The White House is reporting that President Obama will ask Congress for $215M for what he is describing as “a precision medicine initiative.”
The ambitious goal: Scientists will assemble databases of about a million volunteers to study their genetics — and other factors such as their environments and the microbes that live in their bodies — to learn how to individualize care.
The president also referenced this initiative in his State of the Union speech when he said he wanted America “to lead a new era of medicine, one that delivers the right treatment at the right time.”
This field of research is also known as personalized medicine. “For example, it’s becoming more common for patients with certain cancers to undergo molecular testing in choosing which drug is their best match. People with a rare form of cystic fibrosis now can choose a drug designed specifically to target the genetic defect causing their illness. Some medical centers, such as the Mayo Clinic, have opened “individualized medicine clinics.”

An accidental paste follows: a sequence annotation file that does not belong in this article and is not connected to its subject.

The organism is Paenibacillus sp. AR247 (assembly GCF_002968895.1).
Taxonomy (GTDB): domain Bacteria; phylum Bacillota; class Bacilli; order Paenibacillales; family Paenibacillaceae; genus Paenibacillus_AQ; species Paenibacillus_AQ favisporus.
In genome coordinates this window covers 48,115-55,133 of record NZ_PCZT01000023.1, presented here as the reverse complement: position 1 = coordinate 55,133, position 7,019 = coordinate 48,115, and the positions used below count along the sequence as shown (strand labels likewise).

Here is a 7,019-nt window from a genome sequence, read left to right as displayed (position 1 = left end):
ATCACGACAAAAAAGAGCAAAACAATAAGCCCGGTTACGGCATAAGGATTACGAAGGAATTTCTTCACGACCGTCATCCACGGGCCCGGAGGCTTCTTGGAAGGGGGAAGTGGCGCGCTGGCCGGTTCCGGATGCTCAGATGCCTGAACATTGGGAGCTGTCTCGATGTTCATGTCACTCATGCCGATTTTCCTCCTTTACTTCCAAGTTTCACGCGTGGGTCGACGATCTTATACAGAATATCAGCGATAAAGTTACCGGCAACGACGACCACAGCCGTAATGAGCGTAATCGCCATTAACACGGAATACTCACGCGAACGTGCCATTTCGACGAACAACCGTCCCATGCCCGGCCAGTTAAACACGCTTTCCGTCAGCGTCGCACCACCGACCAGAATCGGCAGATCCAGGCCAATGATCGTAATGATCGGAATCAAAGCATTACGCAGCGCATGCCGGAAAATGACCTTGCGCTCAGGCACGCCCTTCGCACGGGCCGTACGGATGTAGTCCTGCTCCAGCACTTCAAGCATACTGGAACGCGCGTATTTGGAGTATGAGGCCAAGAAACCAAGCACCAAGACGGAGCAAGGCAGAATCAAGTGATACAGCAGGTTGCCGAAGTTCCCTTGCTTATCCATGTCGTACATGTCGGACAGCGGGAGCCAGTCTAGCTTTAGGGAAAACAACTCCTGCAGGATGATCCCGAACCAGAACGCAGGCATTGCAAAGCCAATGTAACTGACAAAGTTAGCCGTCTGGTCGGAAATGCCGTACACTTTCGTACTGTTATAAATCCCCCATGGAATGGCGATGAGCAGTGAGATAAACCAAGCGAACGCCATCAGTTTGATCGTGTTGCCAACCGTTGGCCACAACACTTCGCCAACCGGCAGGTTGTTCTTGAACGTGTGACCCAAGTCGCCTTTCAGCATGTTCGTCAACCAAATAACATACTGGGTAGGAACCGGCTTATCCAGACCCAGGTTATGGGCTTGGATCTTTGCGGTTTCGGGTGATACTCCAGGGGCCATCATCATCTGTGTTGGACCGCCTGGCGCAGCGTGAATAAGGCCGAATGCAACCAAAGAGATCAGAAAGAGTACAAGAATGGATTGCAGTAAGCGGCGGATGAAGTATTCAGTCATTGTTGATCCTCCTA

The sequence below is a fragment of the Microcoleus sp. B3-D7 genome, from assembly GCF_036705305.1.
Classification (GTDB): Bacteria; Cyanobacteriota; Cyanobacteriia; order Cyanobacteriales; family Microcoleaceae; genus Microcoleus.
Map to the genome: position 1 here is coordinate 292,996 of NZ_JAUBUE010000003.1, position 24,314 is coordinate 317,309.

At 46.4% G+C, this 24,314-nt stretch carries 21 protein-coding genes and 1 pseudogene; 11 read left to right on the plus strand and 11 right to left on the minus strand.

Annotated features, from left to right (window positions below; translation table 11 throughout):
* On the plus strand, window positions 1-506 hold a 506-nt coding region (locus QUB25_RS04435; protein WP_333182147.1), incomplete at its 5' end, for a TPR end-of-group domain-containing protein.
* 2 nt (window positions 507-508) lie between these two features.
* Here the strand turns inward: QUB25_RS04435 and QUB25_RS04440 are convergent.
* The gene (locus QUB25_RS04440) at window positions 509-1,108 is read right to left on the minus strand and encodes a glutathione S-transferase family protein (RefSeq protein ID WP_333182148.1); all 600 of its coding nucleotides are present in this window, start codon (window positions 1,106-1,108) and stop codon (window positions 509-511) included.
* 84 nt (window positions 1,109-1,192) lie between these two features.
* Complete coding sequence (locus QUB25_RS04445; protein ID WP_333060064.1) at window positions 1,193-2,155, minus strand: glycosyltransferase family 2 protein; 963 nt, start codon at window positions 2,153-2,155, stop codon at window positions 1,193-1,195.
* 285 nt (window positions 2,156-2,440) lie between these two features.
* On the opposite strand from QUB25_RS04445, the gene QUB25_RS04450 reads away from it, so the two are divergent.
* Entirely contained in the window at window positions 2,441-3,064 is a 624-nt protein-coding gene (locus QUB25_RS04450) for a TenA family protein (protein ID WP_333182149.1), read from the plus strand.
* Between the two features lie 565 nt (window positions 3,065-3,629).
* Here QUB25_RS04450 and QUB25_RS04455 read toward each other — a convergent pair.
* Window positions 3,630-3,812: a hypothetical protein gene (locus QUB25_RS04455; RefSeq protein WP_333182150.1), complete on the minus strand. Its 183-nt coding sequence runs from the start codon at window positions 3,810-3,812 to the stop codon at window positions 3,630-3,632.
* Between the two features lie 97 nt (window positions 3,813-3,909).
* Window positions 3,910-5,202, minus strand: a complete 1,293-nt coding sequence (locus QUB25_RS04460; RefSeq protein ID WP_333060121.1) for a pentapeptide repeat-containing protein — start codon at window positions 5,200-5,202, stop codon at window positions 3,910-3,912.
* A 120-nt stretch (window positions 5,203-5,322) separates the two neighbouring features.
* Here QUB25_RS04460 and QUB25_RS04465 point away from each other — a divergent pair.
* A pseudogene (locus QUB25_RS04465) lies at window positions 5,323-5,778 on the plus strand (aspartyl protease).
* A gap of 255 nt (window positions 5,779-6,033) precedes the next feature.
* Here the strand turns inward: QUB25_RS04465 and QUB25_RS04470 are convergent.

The Mayo Clinic? Sounds great, why the need for federal funding?
Fox News writes,
But only recently has the cost of genomic sequencing dropped enough, and the computer power of medicine increased, to make it possible for large-scale pursuit of the approach, said Dr. Francis Collins, director of the National Institutes of Health, which will lead the initiative.
The hope is to “harness the power of science to find individualized health solutions,” Collins said.
The price has dropped? Even better! Looks like the free market is working exactly as it should. Let’s keep that going.
Details of the new initiative are still being worked out. The NIH plans to use volunteers as well as existing databases from genome studies.
Who wouldn’t want to turn over their genetic information to the government? What could go wrong?